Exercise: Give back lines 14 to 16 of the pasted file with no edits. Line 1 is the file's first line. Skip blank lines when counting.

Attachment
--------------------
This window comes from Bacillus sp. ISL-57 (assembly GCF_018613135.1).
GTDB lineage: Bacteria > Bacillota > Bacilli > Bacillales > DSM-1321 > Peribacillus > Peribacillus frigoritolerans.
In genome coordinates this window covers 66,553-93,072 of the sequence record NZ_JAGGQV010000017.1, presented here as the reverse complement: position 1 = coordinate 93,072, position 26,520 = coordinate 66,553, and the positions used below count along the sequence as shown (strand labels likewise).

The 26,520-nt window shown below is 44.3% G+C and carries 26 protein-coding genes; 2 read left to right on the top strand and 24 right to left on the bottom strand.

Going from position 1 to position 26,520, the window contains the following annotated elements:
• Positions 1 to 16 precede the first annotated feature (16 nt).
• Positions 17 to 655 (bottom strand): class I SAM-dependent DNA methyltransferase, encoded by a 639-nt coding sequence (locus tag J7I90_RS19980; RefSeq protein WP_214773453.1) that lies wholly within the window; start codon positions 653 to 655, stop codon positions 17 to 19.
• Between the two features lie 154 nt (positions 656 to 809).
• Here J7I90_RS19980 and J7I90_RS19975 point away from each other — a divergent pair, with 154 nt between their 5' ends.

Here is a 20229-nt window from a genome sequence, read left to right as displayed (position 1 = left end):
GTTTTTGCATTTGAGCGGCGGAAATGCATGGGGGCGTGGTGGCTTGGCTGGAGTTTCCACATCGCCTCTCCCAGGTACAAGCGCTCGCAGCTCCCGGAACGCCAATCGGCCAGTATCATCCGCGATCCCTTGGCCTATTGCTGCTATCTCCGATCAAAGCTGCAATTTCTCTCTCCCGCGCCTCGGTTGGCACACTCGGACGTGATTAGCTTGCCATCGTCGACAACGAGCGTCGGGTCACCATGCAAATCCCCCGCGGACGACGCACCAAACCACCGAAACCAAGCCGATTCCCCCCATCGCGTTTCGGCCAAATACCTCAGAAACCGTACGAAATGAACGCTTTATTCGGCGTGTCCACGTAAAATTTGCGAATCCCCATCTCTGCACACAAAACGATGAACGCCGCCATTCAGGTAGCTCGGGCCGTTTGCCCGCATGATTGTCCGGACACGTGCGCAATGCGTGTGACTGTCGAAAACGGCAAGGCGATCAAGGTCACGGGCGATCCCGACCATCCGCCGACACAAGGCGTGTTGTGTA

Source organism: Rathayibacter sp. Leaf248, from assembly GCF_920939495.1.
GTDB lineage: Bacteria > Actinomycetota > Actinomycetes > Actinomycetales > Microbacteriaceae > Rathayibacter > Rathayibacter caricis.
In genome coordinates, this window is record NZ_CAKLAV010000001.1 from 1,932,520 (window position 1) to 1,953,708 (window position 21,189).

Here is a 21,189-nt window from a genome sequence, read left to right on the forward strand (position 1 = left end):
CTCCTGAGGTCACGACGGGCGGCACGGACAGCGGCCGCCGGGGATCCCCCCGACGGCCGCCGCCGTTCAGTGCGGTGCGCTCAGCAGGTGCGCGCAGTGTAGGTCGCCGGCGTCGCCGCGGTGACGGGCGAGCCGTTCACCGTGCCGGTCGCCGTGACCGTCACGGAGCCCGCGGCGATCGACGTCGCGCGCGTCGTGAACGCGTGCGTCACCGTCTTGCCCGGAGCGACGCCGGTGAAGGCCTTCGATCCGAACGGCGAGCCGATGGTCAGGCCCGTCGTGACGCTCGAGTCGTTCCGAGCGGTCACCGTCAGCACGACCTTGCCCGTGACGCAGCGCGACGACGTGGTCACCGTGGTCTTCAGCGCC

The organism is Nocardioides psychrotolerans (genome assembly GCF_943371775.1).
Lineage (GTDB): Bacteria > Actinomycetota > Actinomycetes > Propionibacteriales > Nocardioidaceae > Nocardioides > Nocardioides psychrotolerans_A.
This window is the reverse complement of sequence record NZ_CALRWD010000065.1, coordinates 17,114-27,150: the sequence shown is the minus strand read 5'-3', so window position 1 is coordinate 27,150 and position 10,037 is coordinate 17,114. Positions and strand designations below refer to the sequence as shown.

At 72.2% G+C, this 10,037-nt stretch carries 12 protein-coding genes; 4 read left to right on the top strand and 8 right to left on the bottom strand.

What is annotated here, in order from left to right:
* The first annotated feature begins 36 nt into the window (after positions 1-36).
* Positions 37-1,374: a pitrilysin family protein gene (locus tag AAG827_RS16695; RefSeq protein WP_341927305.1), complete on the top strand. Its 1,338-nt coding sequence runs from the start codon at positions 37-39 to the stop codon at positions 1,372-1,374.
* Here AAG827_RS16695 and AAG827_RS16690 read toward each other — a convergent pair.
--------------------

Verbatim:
In genome coordinates, this window is record NZ_CAKLAV010000001.1 from 1,932,520 (window position 1) to 1,953,708 (window position 21,189).

Here is a 21,189-nt window from a genome sequence, read left to right on the forward strand (position 1 = left end):
CTCCTGAGGTCACGACGGGCGGCACGGACAGCGGCCGCCGGGGATCCCCCCGACGGCCGCCGCCGTTCAGTGCGGTGCGCTCAGCAGGTGCGCGCAGTGTAGGTCGCCGGCGTCGCCGCGGTGACGGGCGAGCCGTTCACCGTGCCGGTCGCCGTGACCGTCACGGAGCCCGCGGCGATCGACGTCGCGCGCGTCGTGAACGCGTGCGTCACCGTCTTGCCCGGAGCGACGCCGGTGAAGGCCTTCGATCCGAACGGCGAGCCGATGGTCAGGCCCGTCGTGACGCTCGAGTCGTTCCGAGCGGTCACCGTCAGCACGACCTTGCCCGTGACGCAGCGCGACGACGTGGTCACCGTGGTCTTCAGCGCC